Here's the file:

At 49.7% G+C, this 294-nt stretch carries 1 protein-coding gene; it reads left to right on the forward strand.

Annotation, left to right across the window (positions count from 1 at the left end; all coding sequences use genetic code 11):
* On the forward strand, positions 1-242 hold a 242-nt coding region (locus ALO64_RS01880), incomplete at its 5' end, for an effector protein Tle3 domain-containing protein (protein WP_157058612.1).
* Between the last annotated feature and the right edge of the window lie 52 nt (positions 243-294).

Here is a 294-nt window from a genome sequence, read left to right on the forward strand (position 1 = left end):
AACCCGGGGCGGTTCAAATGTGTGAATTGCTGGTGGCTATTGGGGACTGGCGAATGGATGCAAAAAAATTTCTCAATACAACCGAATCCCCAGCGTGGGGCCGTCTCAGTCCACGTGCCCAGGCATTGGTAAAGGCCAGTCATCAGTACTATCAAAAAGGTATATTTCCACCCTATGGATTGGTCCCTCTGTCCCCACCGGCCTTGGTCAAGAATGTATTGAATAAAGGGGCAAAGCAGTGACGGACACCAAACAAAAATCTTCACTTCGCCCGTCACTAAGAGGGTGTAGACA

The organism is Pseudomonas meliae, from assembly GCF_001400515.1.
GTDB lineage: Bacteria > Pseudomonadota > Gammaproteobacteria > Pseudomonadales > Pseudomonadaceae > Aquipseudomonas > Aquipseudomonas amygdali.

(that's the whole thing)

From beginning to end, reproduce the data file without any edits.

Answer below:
At 49.7% G+C, this 294-nt stretch carries 1 protein-coding gene; it reads left to right on the forward strand.

Annotation, left to right across the window (positions count from 1 at the left end; all coding sequences use genetic code 11):
* On the forward strand, positions 1-242 hold a 242-nt coding region (locus ALO64_RS01880), incomplete at its 5' end, for an effector protein Tle3 domain-containing protein (protein WP_157058612.1).
* Between the last annotated feature and the right edge of the window lie 52 nt (positions 243-294).

Here is a 294-nt window from a genome sequence, read left to right on the forward strand (position 1 = left end):
AACCCGGGGCGGTTCAAATGTGTGAATTGCTGGTGGCTATTGGGGACTGGCGAATGGATGCAAAAAAATTTCTCAATACAACCGAATCCCCAGCGTGGGGCCGTCTCAGTCCACGTGCCCAGGCATTGGTAAAGGCCAGTCATCAGTACTATCAAAAAGGTATATTTCCACCCTATGGATTGGTCCCTCTGTCCCCACCGGCCTTGGTCAAGAATGTATTGAATAAAGGGGCAAAGCAGTGACGGACACCAAACAAAAATCTTCACTTCGCCCGTCACTAAGAGGGTGTAGACA

The organism is Pseudomonas meliae, from assembly GCF_001400515.1.
GTDB lineage: Bacteria > Pseudomonadota > Gammaproteobacteria > Pseudomonadales > Pseudomonadaceae > Aquipseudomonas > Aquipseudomonas amygdali.